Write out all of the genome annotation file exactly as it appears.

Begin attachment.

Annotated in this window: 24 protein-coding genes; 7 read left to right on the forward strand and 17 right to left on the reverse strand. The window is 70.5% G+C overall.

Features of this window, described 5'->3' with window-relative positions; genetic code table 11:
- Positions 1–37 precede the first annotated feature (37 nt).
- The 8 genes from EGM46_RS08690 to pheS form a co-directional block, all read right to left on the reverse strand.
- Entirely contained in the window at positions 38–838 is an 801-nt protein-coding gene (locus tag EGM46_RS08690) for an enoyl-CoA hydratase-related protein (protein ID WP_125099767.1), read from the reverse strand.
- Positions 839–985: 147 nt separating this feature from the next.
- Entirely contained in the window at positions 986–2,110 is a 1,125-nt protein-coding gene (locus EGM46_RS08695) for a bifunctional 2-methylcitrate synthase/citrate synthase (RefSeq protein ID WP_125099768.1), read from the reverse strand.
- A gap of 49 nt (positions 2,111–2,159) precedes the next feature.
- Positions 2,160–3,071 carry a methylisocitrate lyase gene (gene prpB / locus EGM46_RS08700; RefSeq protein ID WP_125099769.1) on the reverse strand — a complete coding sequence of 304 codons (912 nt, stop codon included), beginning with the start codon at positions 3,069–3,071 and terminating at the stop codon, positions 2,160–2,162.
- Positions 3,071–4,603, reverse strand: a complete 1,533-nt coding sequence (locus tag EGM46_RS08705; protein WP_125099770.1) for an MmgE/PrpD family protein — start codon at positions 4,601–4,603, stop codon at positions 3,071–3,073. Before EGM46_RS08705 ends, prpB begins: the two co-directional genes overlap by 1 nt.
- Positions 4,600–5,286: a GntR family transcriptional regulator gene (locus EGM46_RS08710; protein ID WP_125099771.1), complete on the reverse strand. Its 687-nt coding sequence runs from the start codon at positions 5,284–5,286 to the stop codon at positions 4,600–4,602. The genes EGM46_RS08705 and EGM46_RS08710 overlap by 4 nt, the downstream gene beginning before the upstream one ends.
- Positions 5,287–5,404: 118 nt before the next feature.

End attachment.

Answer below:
Annotated in this window: 24 protein-coding genes; 7 read left to right on the forward strand and 17 right to left on the reverse strand. The window is 70.5% G+C overall.

Features of this window, described 5'->3' with window-relative positions; genetic code table 11:
- Positions 1–37 precede the first annotated feature (37 nt).
- The 8 genes from EGM46_RS08690 to pheS form a co-directional block, all read right to left on the reverse strand.
- Entirely contained in the window at positions 38–838 is an 801-nt protein-coding gene (locus tag EGM46_RS08690) for an enoyl-CoA hydratase-related protein (protein ID WP_125099767.1), read from the reverse strand.
- Positions 839–985: 147 nt separating this feature from the next.
- Entirely contained in the window at positions 986–2,110 is a 1,125-nt protein-coding gene (locus EGM46_RS08695) for a bifunctional 2-methylcitrate synthase/citrate synthase (RefSeq protein ID WP_125099768.1), read from the reverse strand.
- A gap of 49 nt (positions 2,111–2,159) precedes the next feature.
- Positions 2,160–3,071 carry a methylisocitrate lyase gene (gene prpB / locus EGM46_RS08700; RefSeq protein ID WP_125099769.1) on the reverse strand — a complete coding sequence of 304 codons (912 nt, stop codon included), beginning with the start codon at positions 3,069–3,071 and terminating at the stop codon, positions 2,160–2,162.
- Positions 3,071–4,603, reverse strand: a complete 1,533-nt coding sequence (locus tag EGM46_RS08705; protein WP_125099770.1) for an MmgE/PrpD family protein — start codon at positions 4,601–4,603, stop codon at positions 3,071–3,073. Before EGM46_RS08705 ends, prpB begins: the two co-directional genes overlap by 1 nt.
- Positions 4,600–5,286: a GntR family transcriptional regulator gene (locus EGM46_RS08710; protein ID WP_125099771.1), complete on the reverse strand. Its 687-nt coding sequence runs from the start codon at positions 5,284–5,286 to the stop codon at positions 4,600–4,602. The genes EGM46_RS08705 and EGM46_RS08710 overlap by 4 nt, the downstream gene beginning before the upstream one ends.
- Positions 5,287–5,404: 118 nt before the next feature.